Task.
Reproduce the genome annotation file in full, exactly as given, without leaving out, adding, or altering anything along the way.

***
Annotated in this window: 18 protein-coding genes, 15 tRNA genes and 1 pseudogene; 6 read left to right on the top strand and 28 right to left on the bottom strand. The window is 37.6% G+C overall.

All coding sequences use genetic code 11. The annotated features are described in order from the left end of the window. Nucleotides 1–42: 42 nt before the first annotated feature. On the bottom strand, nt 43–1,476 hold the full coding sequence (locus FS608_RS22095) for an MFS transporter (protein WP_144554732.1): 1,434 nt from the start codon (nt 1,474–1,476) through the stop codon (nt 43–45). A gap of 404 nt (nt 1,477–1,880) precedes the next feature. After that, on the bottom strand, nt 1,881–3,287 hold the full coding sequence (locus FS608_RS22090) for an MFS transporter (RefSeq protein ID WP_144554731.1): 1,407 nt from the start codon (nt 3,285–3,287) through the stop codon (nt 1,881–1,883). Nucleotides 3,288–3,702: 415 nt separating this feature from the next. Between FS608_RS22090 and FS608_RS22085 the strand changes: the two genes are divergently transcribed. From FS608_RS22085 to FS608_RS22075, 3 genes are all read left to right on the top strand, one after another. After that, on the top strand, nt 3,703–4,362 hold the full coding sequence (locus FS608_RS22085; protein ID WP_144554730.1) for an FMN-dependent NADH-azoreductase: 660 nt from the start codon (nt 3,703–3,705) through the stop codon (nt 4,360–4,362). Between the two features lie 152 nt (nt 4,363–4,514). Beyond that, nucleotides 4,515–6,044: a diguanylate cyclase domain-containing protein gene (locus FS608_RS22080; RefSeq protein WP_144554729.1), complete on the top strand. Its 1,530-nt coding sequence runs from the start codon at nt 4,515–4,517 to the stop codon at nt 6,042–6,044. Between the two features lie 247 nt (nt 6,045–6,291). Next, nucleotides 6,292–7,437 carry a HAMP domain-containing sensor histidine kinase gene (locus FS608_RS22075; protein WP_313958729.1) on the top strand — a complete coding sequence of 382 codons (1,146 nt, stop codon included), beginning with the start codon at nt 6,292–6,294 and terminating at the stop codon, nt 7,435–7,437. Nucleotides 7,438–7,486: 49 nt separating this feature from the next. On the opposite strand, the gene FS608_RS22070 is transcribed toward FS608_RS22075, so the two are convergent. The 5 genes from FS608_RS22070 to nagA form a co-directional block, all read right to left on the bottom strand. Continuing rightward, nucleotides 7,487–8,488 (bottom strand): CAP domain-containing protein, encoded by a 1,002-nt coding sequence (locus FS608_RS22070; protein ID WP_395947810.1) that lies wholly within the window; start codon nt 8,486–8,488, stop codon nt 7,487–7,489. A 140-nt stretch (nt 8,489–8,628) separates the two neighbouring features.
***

Annotated in this window: 18 protein-coding genes, 15 tRNA genes and 1 pseudogene; 6 read left to right on the top strand and 28 right to left on the bottom strand. The window is 37.6% G+C overall.

All coding sequences use genetic code 11. The annotated features are described in order from the left end of the window. Nucleotides 1–42: 42 nt before the first annotated feature. On the bottom strand, nt 43–1,476 hold the full coding sequence (locus FS608_RS22095) for an MFS transporter (protein WP_144554732.1): 1,434 nt from the start codon (nt 1,474–1,476) through the stop codon (nt 43–45). A gap of 404 nt (nt 1,477–1,880) precedes the next feature. After that, on the bottom strand, nt 1,881–3,287 hold the full coding sequence (locus FS608_RS22090) for an MFS transporter (RefSeq protein ID WP_144554731.1): 1,407 nt from the start codon (nt 3,285–3,287) through the stop codon (nt 1,881–1,883). Nucleotides 3,288–3,702: 415 nt separating this feature from the next. Between FS608_RS22090 and FS608_RS22085 the strand changes: the two genes are divergently transcribed. From FS608_RS22085 to FS608_RS22075, 3 genes are all read left to right on the top strand, one after another. After that, on the top strand, nt 3,703–4,362 hold the full coding sequence (locus FS608_RS22085; protein ID WP_144554730.1) for an FMN-dependent NADH-azoreductase: 660 nt from the start codon (nt 3,703–3,705) through the stop codon (nt 4,360–4,362). Between the two features lie 152 nt (nt 4,363–4,514). Beyond that, nucleotides 4,515–6,044: a diguanylate cyclase domain-containing protein gene (locus FS608_RS22080; RefSeq protein WP_144554729.1), complete on the top strand. Its 1,530-nt coding sequence runs from the start codon at nt 4,515–4,517 to the stop codon at nt 6,042–6,044. Between the two features lie 247 nt (nt 6,045–6,291). Next, nucleotides 6,292–7,437 carry a HAMP domain-containing sensor histidine kinase gene (locus FS608_RS22075; protein WP_313958729.1) on the top strand — a complete coding sequence of 382 codons (1,146 nt, stop codon included), beginning with the start codon at nt 6,292–6,294 and terminating at the stop codon, nt 7,435–7,437. Nucleotides 7,438–7,486: 49 nt separating this feature from the next. On the opposite strand, the gene FS608_RS22070 is transcribed toward FS608_RS22075, so the two are convergent. The 5 genes from FS608_RS22070 to nagA form a co-directional block, all read right to left on the bottom strand. Continuing rightward, nucleotides 7,487–8,488 (bottom strand): CAP domain-containing protein, encoded by a 1,002-nt coding sequence (locus FS608_RS22070; protein ID WP_395947810.1) that lies wholly within the window; start codon nt 8,486–8,488, stop codon nt 7,487–7,489. A 140-nt stretch (nt 8,489–8,628) separates the two neighbouring features.